I like that I can help people. You come to me with a problem I can try and help fix it, I can’t always fix it but maybe I can explain why I can’t fix it, and that, I can help those people that, perhaps can’t or don’t know how to do things for themselves. I love the community side of it, I love being part of making decisions about where we’re going to put a play area or how we’re gonna fix up a wildlife garden, and I love all of that. What I like about being a Leader is that I’ve met so many different people from all political parties from all across the country and everyone, doesn’t matter who they are, has the passion for helping people and working together. So I think that’s the thing that I love the most, is all the different experiences I’ve had and really being able to make a difference locally where I live.
- Councillor Rouse's top tips for new councillors
1. Ask questions. When I first became a councillor that’s all I did, if I didn’t understand something I’d just ask, there’s never a stupid question and it’s the best way to learn. Every question you ask will make you a better councillor.
2. Enjoy it. It might be stressful, and it’s a huge learning curve in the first year but get through that and enjoy everything about it, because it’s not an experience everyone has, and you may never get to do it again so just go with it and do as much as you can.
- Metropolitan councils were councils set up in 1974 covering large urban areas. Councillor Paulette Hamilton shares her experience of her time at Birmingham City Council.
- Councillor Paulette Hamilton's video transcript
My name is Paulette Hamilton, I am a councillor at Birmingham City Council in Birmingham which is a Metropolitan Council, and I have been a councillor for 16 years.
Within Birmingham City Council, I am a local councillor, and the ward in which I am a councillor is a ward called Holyhead. Also, I am the Cabinet member for adult social care and health and I also cover public health in my role, that is a Cabinet post which is an Executive position within the council as a politician, and it is a Governance role where I look at what is happening within the service and how I can ensure that officers work towards the agenda that is set within the council politically.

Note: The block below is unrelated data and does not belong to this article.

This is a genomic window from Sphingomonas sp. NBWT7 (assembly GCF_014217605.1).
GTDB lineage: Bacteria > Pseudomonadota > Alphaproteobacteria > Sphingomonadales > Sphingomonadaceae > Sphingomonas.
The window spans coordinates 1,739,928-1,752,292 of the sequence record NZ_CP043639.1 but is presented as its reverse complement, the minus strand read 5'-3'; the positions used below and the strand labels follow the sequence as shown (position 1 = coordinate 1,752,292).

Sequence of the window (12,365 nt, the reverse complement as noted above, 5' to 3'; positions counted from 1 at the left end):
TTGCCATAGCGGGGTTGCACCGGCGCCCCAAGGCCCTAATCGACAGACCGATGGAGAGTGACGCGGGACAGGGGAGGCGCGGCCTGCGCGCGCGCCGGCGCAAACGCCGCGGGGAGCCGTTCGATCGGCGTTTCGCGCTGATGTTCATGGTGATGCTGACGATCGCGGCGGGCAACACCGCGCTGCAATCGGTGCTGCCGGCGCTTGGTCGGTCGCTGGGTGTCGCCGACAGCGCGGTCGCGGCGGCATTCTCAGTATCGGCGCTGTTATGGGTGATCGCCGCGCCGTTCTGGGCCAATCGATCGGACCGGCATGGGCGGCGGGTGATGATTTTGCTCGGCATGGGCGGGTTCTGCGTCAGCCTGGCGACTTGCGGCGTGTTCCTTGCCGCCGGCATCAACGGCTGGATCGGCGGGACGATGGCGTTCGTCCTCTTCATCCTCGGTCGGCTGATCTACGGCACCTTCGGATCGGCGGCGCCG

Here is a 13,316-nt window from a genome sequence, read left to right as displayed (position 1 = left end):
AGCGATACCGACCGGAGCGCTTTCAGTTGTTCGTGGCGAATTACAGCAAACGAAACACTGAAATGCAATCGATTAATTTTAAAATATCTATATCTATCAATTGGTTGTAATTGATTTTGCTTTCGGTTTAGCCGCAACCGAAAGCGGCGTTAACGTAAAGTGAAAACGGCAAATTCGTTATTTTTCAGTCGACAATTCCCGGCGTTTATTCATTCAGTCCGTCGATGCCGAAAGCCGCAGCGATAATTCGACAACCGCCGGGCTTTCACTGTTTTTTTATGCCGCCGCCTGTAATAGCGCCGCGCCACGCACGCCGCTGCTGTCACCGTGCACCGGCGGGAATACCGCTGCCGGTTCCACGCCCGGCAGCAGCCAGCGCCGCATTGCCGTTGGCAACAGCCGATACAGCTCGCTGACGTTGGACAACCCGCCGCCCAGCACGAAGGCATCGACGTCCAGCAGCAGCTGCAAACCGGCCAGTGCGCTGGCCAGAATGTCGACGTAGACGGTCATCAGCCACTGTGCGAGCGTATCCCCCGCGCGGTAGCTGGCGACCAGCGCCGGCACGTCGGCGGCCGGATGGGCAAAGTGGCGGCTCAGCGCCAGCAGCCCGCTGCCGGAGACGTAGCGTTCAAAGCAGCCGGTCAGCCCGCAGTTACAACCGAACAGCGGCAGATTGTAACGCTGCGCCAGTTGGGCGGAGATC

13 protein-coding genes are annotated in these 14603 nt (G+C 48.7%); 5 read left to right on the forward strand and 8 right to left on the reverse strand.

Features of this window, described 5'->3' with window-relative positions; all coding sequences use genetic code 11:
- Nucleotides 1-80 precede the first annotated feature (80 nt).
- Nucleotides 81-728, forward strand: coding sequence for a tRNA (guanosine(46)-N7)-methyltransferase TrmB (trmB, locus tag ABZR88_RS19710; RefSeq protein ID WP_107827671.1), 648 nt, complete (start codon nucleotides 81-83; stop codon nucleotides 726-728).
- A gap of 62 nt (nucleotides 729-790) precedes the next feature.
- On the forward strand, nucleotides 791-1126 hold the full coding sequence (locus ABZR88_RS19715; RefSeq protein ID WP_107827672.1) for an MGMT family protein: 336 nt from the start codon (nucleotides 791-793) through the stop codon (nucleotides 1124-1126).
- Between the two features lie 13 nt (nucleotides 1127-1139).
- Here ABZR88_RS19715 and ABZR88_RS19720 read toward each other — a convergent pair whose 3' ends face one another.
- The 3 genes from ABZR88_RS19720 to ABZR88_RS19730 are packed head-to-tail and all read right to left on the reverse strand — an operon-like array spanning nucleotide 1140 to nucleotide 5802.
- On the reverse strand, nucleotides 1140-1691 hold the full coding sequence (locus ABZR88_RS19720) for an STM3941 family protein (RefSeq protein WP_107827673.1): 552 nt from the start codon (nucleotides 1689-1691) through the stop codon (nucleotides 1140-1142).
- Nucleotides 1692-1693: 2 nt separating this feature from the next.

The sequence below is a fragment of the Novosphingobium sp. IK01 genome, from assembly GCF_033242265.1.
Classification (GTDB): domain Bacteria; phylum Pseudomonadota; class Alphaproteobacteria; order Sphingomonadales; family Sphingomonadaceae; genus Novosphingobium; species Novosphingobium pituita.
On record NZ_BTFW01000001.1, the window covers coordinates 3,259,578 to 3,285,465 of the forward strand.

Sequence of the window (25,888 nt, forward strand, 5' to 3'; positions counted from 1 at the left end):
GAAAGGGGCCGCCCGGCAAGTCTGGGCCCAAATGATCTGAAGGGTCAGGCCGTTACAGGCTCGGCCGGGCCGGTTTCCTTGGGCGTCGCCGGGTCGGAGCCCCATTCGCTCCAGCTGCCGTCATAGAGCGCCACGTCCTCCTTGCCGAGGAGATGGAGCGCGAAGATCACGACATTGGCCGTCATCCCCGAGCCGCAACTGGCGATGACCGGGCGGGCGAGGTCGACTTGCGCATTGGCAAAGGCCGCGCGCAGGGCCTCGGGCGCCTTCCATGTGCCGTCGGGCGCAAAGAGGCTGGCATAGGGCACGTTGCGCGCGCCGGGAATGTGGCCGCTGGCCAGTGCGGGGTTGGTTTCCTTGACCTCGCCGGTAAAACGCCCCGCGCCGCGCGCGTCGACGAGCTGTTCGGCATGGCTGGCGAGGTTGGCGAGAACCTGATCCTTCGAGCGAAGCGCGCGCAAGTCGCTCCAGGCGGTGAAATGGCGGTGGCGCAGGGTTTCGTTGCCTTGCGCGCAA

I don’t sit on any committees because the role that I do as Cabinet member is a full time position, and because Birmingham is a council of approximately 1.2 million people in the population and I cover a budget of over 300 million pounds it means I haven’t got a great deal of time to cover any other roles within the council.
I am passionate. I am a passionate person, I am a mother and I have five children, and many years ago I looked at the injustice within education, and I was also having some difficulties with at the time my very very young son, and I wanted to make a difference, I’m a nurse by trade but I also had quite a big mouth and so what I wanted to do was look at how I could change policy how I could improve people’s lives within local communities and benefit large numbers of people, and the role of a local councillor really suited me because I could work in areas I grew up in.
I absolutely love the role of a local councillor, you change people’s lives, you make a difference, you’re able to help large numbers of local people, and if you get it right, you can actually see the difference it makes to their lives and people are very appreciative of that. I’ve always wanted to give back, and to help people to develop and show them that you can make a difference it doesn’t matter where you started from, and as a local girl in the ward that I come from, it was a very poor area that I grew up in and to be able to now represent people from the ward I grew up in has been an absolute pleasure for me.
- Councillor Hamilton's top tips for new councillors
1. You can’t change the world overnight. It’s one step at a time. When you’re doing things, just know that to make change does take time. Don’t allow people to tell you what you cannot do, just work with the system and you can make the changes that will affect people’s lives.
2. Learn the ropes. Learn policies, get to learn your local area, get to learn who the professionals are in your area, get to know who the drivers are in your local area, and just take your time, build your networks, and make the changes you want slowly. If you can know who’s in your area and who you can work with, you can make a massive difference as you’re working with people in co-production instead of on your own.
- London boroughs are unitary councils (although the Greater London Authority provides some services including fire, police, transport, and strategic planning). Councillor William Houngbo shares his experience being a councillor in a London Borough council.
- Councillor William Houngbo video transcript
I’m Councillor William Houngbo, I’m from Southwark Council I’ve been a councillor since 2018.